Apple's success on OTT TV market depends on crucial choices

Wednesday 18 March 2015 | 16:48 CET | Background

Apple is expected to announce in June an over-the-top TV package for broadband users, with the service starting in September, according to a report in the Wall Street Journal. The offer is expected to include around 25 channels for USD 30-40 per month, delivered over an iOS app. Apple reportedly has agreements with various content providers, including Disney (ABC, ESPN), Fox and CBS, but not Comcast (NBC). Rumours of such a service from Apple have been circulating already since 2013. 


Apple's success with a TV service will depend on a number of factors. TV Everywhere is the biggest competitor, followed by Sling TV from Dish and PlayStation Vue from Sony (launching this month). Netflix, Hulu and other providers are also competing for consumers' budget and time. Cord-cutting is a serious threat to the market and shows how difficult the traditional TV market is. Linear broadcast TV is losing some of its attraction. Apple is less likely to bring the TV service to Europe soon though, given the much lower spending on TV there. 

Netflix breaks open the market

Netflix's significant success and continued worldwide expansion have broken open the video market. Operators are responding mainly with TV Everywhere services. Technology and the widespread availability of broadband are also bringing new players to the market, especially broadcasters. This creates a complex playing field. And in some cases apathy it appears: despite Netflix announcing well in advance its expansion plans for specific markets, few local competitors have launched before the American company's arrival. Only a few exceptions exist, such as Hooq in Asia, a joint venture started by SingTel, Sony and Warner.

Complex market

To help understand the market, we differentiate between several levels:

  • Between over-the-top (such as Netflix and the TV Everywhere services) and managed services (traditional TV as well as interactive services such as catch-up).
  • Between VOD and live TV.
  • Between traditional TV providers (cable, IPTV, satellite, DTT) and other players (broadcasters, producers, hardware makers, software companies).

In addition, the providers have their own distinguishing features:

  • Business model (especially on the VOD market). Netflix uses SVOD (subscription VOD), with no advertising (product placement aside), Pathe Thuis and Wuaki (from Rakuten) use a pay-per-view model, and Videoland uses both. YouTube is largely free, with advertising, and is rumoured to also be planning a SVOD service. Vessel, a newcomer in the US, combines a low fee (USD 3 per month) with advertising revenues. HBO Go is an OTT service from HBO only available for paid subscribers of the TV channel. HBO Now, a stand-alone OTT service, will soon launch in the US.
  • Content. Players such as HBO and Videoland have newer films than Netflix. Netflix and HBO depend more on their own high-quality, exclusive content. Vessel has videos that appear first, exclusively on Vessel and only three days later are available on other platforms. Sport is another important, but costly, differentiator.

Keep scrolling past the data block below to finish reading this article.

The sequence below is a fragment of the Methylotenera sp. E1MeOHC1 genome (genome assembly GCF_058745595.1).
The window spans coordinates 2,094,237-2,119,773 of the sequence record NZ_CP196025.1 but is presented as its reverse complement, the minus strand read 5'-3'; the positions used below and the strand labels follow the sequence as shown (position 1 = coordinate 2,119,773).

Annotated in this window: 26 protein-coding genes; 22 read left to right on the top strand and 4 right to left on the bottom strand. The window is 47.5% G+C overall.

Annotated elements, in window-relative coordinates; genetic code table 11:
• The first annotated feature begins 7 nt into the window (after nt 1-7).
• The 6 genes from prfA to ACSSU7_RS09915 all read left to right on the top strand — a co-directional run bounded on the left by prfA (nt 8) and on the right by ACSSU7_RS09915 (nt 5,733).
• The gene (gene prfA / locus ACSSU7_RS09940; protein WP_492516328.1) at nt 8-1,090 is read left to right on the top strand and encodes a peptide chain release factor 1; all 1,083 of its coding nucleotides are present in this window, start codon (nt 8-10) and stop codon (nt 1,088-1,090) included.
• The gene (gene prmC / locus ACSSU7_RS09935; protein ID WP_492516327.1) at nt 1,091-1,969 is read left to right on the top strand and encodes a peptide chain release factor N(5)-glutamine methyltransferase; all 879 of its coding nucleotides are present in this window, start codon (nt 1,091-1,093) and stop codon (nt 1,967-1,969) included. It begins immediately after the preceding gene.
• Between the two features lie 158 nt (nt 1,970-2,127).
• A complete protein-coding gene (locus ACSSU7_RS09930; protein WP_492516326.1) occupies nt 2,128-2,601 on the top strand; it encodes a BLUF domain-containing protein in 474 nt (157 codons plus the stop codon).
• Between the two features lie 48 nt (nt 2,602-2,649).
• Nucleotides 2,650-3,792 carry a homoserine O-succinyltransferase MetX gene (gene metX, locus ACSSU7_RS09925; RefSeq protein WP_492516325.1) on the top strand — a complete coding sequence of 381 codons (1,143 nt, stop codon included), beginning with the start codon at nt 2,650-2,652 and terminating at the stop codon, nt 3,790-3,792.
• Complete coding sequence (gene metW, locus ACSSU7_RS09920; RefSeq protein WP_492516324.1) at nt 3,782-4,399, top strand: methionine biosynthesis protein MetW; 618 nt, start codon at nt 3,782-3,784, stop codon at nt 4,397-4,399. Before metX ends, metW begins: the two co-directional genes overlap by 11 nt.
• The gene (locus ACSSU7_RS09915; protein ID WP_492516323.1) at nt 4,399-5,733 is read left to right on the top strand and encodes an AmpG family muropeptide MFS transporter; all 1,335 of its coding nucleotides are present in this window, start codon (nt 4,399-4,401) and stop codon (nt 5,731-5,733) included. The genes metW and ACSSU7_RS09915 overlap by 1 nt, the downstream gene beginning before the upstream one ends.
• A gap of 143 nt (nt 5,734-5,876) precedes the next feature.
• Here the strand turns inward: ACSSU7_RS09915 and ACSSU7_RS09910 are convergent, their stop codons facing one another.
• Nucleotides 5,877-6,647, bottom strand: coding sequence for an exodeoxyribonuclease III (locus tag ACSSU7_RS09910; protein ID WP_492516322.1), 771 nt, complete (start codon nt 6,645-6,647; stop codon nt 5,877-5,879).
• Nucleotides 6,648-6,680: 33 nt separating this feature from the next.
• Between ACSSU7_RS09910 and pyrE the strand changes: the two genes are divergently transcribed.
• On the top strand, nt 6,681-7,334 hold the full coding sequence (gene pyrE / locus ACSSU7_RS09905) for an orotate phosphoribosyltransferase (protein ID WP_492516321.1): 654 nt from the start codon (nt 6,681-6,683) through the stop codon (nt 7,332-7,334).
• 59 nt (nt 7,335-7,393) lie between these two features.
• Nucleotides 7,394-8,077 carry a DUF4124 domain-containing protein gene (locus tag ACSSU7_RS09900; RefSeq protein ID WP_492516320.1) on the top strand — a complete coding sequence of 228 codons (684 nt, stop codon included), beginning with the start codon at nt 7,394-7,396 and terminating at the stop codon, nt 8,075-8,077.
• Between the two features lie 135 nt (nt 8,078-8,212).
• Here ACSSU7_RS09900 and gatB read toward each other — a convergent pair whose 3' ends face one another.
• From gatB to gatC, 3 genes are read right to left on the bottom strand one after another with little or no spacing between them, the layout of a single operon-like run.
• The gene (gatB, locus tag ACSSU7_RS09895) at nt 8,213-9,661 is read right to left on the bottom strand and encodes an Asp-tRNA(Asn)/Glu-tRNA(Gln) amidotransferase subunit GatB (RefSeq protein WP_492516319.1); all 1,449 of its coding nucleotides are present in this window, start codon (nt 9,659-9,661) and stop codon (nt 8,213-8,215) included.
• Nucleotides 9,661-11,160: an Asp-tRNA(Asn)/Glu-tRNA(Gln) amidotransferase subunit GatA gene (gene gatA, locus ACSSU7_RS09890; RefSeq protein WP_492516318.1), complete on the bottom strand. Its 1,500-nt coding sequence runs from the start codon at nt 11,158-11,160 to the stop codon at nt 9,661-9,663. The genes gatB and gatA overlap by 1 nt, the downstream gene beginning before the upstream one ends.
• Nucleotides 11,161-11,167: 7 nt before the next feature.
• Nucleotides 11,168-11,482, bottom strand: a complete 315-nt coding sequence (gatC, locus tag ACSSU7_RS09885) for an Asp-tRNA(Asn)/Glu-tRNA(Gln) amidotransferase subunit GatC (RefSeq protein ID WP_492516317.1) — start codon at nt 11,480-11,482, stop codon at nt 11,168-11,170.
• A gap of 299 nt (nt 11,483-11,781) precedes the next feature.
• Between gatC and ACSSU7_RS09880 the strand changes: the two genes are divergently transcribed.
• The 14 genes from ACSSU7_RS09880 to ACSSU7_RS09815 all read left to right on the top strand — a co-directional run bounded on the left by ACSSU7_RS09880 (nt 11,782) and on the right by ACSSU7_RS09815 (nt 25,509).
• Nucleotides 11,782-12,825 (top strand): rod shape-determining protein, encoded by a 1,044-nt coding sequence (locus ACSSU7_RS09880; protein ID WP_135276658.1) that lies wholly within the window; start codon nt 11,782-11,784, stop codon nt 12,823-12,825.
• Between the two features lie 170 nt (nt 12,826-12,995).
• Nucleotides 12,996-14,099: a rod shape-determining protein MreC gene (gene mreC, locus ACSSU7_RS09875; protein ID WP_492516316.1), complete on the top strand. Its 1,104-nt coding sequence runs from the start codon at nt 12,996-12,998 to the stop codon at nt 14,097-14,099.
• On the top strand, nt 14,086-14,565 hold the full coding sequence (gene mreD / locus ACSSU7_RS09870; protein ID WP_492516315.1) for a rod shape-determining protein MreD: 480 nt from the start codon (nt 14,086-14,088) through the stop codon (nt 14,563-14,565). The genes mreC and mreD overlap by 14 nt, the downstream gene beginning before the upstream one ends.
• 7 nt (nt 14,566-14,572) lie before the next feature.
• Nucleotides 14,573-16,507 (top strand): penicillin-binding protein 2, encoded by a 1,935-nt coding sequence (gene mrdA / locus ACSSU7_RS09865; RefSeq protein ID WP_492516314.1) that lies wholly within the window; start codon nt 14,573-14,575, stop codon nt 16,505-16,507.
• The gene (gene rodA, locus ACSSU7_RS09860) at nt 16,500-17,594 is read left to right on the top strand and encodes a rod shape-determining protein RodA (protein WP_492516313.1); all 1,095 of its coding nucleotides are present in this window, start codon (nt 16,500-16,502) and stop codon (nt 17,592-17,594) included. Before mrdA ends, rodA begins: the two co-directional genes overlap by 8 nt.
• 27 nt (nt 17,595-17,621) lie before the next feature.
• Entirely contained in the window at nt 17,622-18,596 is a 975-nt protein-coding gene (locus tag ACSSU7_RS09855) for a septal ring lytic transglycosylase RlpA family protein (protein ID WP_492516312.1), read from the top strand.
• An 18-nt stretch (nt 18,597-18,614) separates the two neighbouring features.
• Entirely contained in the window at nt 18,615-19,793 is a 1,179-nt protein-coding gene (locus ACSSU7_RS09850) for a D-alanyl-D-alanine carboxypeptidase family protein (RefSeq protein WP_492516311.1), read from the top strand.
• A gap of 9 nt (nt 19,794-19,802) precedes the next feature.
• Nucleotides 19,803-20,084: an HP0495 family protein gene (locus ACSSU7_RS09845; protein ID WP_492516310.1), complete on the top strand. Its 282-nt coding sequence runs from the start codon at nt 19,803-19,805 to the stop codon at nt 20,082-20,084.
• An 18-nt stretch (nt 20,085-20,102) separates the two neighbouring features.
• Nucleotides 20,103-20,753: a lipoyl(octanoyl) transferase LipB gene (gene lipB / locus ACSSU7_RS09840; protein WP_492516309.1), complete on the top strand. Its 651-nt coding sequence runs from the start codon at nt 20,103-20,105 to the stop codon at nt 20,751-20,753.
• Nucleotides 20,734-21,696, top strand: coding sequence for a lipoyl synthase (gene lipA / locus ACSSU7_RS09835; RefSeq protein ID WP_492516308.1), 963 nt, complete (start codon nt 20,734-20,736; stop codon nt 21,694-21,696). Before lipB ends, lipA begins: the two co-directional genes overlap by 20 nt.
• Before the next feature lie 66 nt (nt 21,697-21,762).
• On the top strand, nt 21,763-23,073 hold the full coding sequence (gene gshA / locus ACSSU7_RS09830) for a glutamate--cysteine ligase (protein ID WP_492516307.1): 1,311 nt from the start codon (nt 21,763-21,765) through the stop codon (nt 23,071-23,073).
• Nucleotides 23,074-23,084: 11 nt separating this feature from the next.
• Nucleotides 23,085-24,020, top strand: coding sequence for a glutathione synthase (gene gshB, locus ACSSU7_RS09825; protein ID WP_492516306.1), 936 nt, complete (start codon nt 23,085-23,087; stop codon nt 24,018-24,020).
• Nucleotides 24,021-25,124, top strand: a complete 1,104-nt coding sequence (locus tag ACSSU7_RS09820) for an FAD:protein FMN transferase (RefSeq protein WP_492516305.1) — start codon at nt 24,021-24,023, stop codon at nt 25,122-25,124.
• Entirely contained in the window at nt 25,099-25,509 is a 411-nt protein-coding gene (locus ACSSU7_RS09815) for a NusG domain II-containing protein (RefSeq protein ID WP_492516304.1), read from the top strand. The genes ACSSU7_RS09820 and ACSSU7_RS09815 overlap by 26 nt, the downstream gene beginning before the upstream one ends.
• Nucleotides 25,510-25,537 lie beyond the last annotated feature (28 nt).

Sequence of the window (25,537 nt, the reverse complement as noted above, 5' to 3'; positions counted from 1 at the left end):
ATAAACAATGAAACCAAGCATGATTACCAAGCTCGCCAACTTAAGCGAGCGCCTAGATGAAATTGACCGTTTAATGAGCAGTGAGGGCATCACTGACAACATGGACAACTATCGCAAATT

• Price. Content determines to a large extent the price. In the US prices are noticeably higher than in Europe. Markets such as the UK, Germany and the Netherlands have a large amount of free content available, making Europe a difficult market.

Live TV

There are fewer OTT providers of live TV than VoD providers. This is clearly a question of rights; the content owners don't want to disrupt the existing market too much by giving their content to new competitors of their trusted customers (traditional TV providers). There are a growing number of exceptions:

  • The same traditional providers with their own TV Everywhere services.
  • The NPO offers all its channels free over-the-top on NPO.nl.
  • YouTube regularly shows live events.
  • Netflix releases some content on a broadcast schedule (eg, every Tuesday a new episode is available, a day after it is broadcast in the US).
  • Magine in Europe (Sweden, Germany). A small number of channels is free (in Germany, four channels and the regional stations), and paid packages can then be added.
  • Sling TV from Dish (US). It offers a limited but growing number of channels (currently 17) for a low price (USD 20 per month), without the main national networks (ABC, CBS, NBC, Fox), but including sport (ESPN). Additional packages can be added, such as Sports Extra and Epix (each USD 5 per month).
  • Sony will soon introduce in the US PlayStation Vue. Of the four main networks (Disney, CBS, Comcast, 21st Century Fox) it's only missing Disney. The service was designed initially for PlayStation users, but can be extended easily to other devices later via an app. In addition to live TV, Sony also plans to offer catch-up TV and VOD.

And now Apple. We should remember that Apple is already active on the VoD market, through iTunes. And with Apple TV, the iPhone and the iPad, it offers a complete experience to consumers.

Live TV is a whole different market. Given the large number of variables, there is always a niche that offers a way to differentiate. For example: How much will it cost? Does the package include sport? Will catch-up also be available? Will Apple, the same as Netflix and Amazon, start producing its own content? And last but not least: will Apple bring the service to Europe?

For the moment, a number of questions remain unanswered. 

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